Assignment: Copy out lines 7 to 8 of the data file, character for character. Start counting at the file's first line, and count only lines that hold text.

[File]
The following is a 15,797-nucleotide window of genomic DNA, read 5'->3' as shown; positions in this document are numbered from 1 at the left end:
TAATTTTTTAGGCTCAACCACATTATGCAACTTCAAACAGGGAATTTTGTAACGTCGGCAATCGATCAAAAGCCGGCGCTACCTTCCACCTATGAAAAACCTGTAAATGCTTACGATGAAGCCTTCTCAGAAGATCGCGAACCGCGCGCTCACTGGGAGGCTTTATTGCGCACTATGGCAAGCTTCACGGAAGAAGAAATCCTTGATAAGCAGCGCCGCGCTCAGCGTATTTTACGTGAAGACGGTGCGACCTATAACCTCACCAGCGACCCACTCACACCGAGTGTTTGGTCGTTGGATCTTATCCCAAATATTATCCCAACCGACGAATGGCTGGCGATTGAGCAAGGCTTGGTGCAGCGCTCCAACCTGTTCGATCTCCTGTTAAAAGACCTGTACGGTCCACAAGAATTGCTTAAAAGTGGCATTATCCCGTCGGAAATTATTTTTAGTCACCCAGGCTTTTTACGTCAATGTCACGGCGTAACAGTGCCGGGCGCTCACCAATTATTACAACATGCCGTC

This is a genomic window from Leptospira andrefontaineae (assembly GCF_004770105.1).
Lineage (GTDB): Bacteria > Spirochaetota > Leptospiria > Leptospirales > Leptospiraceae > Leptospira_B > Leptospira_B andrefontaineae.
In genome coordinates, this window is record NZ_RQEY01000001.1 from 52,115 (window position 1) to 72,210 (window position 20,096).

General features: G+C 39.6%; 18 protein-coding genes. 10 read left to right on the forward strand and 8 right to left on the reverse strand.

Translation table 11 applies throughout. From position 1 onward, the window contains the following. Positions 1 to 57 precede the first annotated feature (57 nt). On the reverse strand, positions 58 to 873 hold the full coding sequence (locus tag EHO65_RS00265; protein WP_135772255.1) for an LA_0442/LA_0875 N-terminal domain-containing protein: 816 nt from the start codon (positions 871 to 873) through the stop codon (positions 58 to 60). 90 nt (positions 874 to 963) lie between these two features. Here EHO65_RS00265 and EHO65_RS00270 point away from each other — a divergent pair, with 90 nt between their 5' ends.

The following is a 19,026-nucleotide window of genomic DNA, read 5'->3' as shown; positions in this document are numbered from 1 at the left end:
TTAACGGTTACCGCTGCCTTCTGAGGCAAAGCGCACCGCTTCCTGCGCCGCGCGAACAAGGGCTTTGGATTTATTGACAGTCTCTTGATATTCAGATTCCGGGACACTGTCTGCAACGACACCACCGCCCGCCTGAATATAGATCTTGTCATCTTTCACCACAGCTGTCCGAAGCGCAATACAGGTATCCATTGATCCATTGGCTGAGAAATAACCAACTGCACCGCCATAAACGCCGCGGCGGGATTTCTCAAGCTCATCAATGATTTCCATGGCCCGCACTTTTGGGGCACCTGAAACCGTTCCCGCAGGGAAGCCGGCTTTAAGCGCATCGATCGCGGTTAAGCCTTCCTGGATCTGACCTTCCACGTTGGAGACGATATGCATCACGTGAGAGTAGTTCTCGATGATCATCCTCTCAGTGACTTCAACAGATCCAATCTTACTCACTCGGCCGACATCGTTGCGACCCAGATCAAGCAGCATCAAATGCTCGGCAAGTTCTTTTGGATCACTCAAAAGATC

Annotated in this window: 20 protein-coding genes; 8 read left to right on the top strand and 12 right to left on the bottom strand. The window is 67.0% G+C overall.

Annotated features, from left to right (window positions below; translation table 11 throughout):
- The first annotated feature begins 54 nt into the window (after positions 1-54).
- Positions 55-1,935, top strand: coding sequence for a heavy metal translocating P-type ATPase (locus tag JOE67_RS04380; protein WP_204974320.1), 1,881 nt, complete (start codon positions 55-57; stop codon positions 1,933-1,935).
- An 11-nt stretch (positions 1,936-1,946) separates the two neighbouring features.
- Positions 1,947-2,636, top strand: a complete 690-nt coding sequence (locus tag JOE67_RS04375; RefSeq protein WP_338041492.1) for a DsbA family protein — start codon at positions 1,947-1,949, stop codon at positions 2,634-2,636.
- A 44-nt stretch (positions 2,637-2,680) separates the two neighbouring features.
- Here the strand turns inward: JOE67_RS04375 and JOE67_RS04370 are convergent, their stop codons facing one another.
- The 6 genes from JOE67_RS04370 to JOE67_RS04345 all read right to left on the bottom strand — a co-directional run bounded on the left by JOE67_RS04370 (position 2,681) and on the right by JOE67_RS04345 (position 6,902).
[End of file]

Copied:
Translation table 11 applies throughout. From position 1 onward, the window contains the following. Positions 1 to 57 precede the first annotated feature (57 nt). On the reverse strand, positions 58 to 873 hold the full coding sequence (locus tag EHO65_RS00265; protein WP_135772255.1) for an LA_0442/LA_0875 N-terminal domain-containing protein: 816 nt from the start codon (positions 871 to 873) through the stop codon (positions 58 to 60). 90 nt (positions 874 to 963) lie between these two features. Here EHO65_RS00265 and EHO65_RS00270 point away from each other — a divergent pair, with 90 nt between their 5' ends.

The following is a 19,026-nucleotide window of genomic DNA, read 5'->3' as shown; positions in this document are numbered from 1 at the left end: